20 Books to Expand Your Intersectional Environmentalism

Social Justice Is Climate Justice is Racial Justice

Environmental Justice

Environmental justice is deeply rooted and intertwined with social justice, racial justice, and climate justice. It is paramount that we listen to and learn from the voices at the center of these issues. White voices have been outspoken for far too long and credited for environmental efforts. We see white faces on television shows, in movies, directing documentaries, on bestseller lists, starting businesses, teaching, and being praised for their role in the environmental movement, but we must elevate, celebrate, and amplify Black voices and Indigenous voices who have been at the heart of this movement all along. It is important to educate on the injustices in the outdoors and acknowledge the sacrifice zones that exist in our most vulnerable communities so that we can become better stewards of our planet, better allies, and better accomplices.

Communities of color have been marginalized and continue to pay the price for America to have energy at the flip of a switch. Big Oil has been drilling in underrepresented neighborhoods for decades because predominantly white communities don’t want the dangerous, harmful, cancerous, unsightly projects near their homes. Why would ANYONE? Why does the color of your skin get to decide that you are able to live a safe distance away from a dangerous oil refinery, a pit of waste runoff, or a fracking site? The answer: White Privilege. And the name for it: Environmental Racism.

We cannot fight for environmental justice and clean air, water, and land without acknowledging and actively lifting up these communities who need support because their own voices haven’t been enough and because their health, welfare, and best interests are not equally represented. Communities cannot be left out of the equation because of varying demographics especially when they are already battling to have basic resources like clean air and water on top of generations of oppression and discrimination.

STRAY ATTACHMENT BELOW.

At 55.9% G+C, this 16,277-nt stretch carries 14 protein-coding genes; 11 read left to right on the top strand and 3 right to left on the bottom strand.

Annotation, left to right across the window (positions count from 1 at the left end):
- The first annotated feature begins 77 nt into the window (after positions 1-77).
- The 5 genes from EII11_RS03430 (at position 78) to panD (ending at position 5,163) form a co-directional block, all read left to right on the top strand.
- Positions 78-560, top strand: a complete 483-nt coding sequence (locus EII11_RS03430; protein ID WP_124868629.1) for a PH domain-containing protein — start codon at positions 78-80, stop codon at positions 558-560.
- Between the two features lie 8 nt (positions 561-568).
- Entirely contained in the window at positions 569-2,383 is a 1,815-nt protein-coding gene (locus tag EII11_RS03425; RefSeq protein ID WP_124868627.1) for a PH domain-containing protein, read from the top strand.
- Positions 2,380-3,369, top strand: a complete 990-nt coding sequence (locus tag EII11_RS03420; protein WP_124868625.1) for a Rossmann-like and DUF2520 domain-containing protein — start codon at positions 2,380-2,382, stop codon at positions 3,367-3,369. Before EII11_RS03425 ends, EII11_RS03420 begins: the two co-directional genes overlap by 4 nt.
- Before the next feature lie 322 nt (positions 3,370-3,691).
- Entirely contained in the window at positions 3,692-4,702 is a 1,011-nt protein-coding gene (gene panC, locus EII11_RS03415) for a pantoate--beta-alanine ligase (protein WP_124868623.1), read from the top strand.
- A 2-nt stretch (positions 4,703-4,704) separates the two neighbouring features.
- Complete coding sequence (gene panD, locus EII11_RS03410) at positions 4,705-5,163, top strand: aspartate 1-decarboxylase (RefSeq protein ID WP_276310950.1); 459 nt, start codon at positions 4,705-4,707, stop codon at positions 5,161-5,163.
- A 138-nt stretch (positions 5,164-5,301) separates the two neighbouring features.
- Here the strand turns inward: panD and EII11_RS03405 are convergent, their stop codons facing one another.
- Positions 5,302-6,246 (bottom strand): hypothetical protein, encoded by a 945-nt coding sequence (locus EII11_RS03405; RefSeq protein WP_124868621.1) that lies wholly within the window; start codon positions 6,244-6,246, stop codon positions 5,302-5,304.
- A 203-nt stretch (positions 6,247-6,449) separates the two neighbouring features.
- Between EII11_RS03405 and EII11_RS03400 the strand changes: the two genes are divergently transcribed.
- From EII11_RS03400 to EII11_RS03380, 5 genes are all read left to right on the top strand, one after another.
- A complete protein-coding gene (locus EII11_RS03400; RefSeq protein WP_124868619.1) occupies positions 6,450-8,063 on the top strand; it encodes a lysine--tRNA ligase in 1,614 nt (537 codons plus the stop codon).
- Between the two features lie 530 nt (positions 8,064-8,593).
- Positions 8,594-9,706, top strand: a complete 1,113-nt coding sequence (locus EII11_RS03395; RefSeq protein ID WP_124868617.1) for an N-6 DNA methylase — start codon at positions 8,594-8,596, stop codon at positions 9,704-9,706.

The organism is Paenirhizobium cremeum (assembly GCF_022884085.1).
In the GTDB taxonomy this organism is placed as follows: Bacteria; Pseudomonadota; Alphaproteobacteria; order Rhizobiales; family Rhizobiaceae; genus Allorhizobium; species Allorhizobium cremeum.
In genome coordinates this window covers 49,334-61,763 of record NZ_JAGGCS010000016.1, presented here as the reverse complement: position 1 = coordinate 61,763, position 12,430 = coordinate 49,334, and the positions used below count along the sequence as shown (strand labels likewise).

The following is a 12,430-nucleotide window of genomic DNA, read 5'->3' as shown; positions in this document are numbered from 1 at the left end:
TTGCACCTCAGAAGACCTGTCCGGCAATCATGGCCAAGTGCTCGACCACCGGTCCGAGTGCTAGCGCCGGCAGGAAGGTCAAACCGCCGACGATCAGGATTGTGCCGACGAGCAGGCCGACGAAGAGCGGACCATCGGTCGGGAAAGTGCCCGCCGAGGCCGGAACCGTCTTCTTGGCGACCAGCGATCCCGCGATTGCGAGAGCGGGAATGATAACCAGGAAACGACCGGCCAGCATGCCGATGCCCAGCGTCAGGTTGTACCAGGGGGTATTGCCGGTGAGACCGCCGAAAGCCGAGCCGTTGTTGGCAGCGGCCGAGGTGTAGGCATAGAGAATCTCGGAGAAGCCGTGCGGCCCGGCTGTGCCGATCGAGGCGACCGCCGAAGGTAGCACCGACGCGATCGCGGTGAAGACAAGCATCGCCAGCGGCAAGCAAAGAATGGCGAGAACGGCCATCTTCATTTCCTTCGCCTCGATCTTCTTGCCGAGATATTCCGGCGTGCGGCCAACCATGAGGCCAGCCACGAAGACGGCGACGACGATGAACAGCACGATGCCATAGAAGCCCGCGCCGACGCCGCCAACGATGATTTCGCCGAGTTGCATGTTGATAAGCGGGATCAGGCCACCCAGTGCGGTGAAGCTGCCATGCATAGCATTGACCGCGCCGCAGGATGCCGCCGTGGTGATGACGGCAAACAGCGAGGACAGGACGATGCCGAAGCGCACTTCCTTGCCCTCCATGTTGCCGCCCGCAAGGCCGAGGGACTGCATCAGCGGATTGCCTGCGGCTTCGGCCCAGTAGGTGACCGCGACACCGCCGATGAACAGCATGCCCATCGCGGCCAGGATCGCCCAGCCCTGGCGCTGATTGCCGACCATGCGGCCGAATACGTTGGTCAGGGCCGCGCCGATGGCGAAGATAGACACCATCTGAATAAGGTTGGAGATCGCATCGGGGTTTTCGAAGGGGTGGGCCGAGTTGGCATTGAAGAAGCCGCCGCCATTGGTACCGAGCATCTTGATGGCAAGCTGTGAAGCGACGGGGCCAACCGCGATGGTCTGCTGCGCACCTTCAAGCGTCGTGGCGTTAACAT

Climate change does not discriminate. Our entire population is feeling and will continue to feel the effects of global warming and the chaos that will ensue. But, our communities who will feel it most are still battling systemic racism in addition to climate justice. Standing for our planet means standing for our people which means using our voices…

  • to demand change and reform
  • to VOTE out corrupt and racist leaders
  • to support clean and safe projects to benefit everyone
  • to support businesses who use their privilege and platforms for the sustainable and equitable good
  • to sign petitions and write to your representatives
  • to put pressure on brands you respect
  • to donate when you can
  • to divest from fossil fuels and invest in renewable energy
  • to stop making assumptions
  • to buy from and support Black-owned and operated businesses/farmers/artists/authors
  • to protest unfair conditions
  • to mourn and show empathy
  • to pay it forward
  • to read and educate yourself
  • to actively be anti-racist
  • to work to make the outdoors a safe place for all
  • to LEARN
  • to INCLUDE
  • to SUPPORT
  • to LISTEN